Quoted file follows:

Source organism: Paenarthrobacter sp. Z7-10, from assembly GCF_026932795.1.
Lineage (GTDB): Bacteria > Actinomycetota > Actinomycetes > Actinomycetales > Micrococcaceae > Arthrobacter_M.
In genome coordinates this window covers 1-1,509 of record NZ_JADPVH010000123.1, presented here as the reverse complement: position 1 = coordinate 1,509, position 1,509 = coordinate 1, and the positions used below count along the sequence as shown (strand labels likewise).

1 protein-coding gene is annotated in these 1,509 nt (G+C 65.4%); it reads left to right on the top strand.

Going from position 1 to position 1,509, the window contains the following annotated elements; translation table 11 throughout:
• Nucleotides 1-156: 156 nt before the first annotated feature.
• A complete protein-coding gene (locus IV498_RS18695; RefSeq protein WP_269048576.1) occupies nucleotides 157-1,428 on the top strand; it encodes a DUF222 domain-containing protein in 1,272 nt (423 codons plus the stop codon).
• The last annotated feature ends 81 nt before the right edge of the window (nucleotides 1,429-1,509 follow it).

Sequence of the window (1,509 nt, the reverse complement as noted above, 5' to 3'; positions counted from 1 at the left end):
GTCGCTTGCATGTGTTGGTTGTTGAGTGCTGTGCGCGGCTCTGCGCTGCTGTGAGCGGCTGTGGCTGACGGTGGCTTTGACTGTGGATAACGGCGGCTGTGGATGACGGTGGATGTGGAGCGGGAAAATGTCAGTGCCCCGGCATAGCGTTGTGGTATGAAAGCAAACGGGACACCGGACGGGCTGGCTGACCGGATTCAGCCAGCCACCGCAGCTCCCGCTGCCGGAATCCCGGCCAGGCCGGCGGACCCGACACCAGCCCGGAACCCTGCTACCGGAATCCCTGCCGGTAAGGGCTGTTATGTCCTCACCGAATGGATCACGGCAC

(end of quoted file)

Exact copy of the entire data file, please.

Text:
Source organism: Paenarthrobacter sp. Z7-10, from assembly GCF_026932795.1.
Lineage (GTDB): Bacteria > Actinomycetota > Actinomycetes > Actinomycetales > Micrococcaceae > Arthrobacter_M.
In genome coordinates this window covers 1-1,509 of record NZ_JADPVH010000123.1, presented here as the reverse complement: position 1 = coordinate 1,509, position 1,509 = coordinate 1, and the positions used below count along the sequence as shown (strand labels likewise).

1 protein-coding gene is annotated in these 1,509 nt (G+C 65.4%); it reads left to right on the top strand.

Going from position 1 to position 1,509, the window contains the following annotated elements; translation table 11 throughout:
• Nucleotides 1-156: 156 nt before the first annotated feature.
• A complete protein-coding gene (locus IV498_RS18695; RefSeq protein WP_269048576.1) occupies nucleotides 157-1,428 on the top strand; it encodes a DUF222 domain-containing protein in 1,272 nt (423 codons plus the stop codon).
• The last annotated feature ends 81 nt before the right edge of the window (nucleotides 1,429-1,509 follow it).

Sequence of the window (1,509 nt, the reverse complement as noted above, 5' to 3'; positions counted from 1 at the left end):
GTCGCTTGCATGTGTTGGTTGTTGAGTGCTGTGCGCGGCTCTGCGCTGCTGTGAGCGGCTGTGGCTGACGGTGGCTTTGACTGTGGATAACGGCGGCTGTGGATGACGGTGGATGTGGAGCGGGAAAATGTCAGTGCCCCGGCATAGCGTTGTGGTATGAAAGCAAACGGGACACCGGACGGGCTGGCTGACCGGATTCAGCCAGCCACCGCAGCTCCCGCTGCCGGAATCCCGGCCAGGCCGGCGGACCCGACACCAGCCCGGAACCCTGCTACCGGAATCCCTGCCGGTAAGGGCTGTTATGTCCTCACCGAATGGATCACGGCAC